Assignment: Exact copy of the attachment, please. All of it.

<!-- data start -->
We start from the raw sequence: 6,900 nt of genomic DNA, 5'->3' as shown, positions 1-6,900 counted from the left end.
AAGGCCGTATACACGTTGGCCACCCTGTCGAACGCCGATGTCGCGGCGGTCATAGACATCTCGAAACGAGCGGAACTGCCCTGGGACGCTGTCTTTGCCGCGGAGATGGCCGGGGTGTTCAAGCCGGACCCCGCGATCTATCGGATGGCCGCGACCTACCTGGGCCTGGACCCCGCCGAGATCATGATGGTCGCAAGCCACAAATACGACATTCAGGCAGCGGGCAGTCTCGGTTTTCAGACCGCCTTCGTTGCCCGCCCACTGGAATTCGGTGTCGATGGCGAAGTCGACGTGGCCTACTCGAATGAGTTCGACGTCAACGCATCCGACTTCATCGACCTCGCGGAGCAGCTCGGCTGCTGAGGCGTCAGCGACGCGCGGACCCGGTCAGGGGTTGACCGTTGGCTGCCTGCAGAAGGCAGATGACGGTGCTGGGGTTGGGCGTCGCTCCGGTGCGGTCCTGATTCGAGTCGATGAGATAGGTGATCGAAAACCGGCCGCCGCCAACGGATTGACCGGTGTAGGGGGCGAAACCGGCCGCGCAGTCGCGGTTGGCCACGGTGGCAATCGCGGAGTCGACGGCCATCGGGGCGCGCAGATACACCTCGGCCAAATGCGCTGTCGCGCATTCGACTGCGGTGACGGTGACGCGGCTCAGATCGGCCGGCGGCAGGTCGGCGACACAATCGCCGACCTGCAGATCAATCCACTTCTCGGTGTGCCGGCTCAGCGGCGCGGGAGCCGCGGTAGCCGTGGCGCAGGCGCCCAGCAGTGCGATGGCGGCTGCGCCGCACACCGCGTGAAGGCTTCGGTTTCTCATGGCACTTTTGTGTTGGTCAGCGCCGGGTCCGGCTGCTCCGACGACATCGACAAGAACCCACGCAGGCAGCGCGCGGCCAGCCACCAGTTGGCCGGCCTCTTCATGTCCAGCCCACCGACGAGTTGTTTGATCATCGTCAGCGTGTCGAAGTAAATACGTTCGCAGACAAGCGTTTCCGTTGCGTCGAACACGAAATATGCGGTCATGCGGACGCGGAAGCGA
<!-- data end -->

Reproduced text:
We start from the raw sequence: 6,900 nt of genomic DNA, 5'->3' as shown, positions 1-6,900 counted from the left end.
AAGGCCGTATACACGTTGGCCACCCTGTCGAACGCCGATGTCGCGGCGGTCATAGACATCTCGAAACGAGCGGAACTGCCCTGGGACGCTGTCTTTGCCGCGGAGATGGCCGGGGTGTTCAAGCCGGACCCCGCGATCTATCGGATGGCCGCGACCTACCTGGGCCTGGACCCCGCCGAGATCATGATGGTCGCAAGCCACAAATACGACATTCAGGCAGCGGGCAGTCTCGGTTTTCAGACCGCCTTCGTTGCCCGCCCACTGGAATTCGGTGTCGATGGCGAAGTCGACGTGGCCTACTCGAATGAGTTCGACGTCAACGCATCCGACTTCATCGACCTCGCGGAGCAGCTCGGCTGCTGAGGCGTCAGCGACGCGCGGACCCGGTCAGGGGTTGACCGTTGGCTGCCTGCAGAAGGCAGATGACGGTGCTGGGGTTGGGCGTCGCTCCGGTGCGGTCCTGATTCGAGTCGATGAGATAGGTGATCGAAAACCGGCCGCCGCCAACGGATTGACCGGTGTAGGGGGCGAAACCGGCCGCGCAGTCGCGGTTGGCCACGGTGGCAATCGCGGAGTCGACGGCCATCGGGGCGCGCAGATACACCTCGGCCAAATGCGCTGTCGCGCATTCGACTGCGGTGACGGTGACGCGGCTCAGATCGGCCGGCGGCAGGTCGGCGACACAATCGCCGACCTGCAGATCAATCCACTTCTCGGTGTGCCGGCTCAGCGGCGCGGGAGCCGCGGTAGCCGTGGCGCAGGCGCCCAGCAGTGCGATGGCGGCTGCGCCGCACACCGCGTGAAGGCTTCGGTTTCTCATGGCACTTTTGTGTTGGTCAGCGCCGGGTCCGGCTGCTCCGACGACATCGACAAGAACCCACGCAGGCAGCGCGCGGCCAGCCACCAGTTGGCCGGCCTCTTCATGTCCAGCCCACCGACGAGTTGTTTGATCATCGTCAGCGTGTCGAAGTAAATACGTTCGCAGACAAGCGTTTCCGTTGCGTCGAACACGAAATATGCGGTCATGCGGACGCGGAAGCGA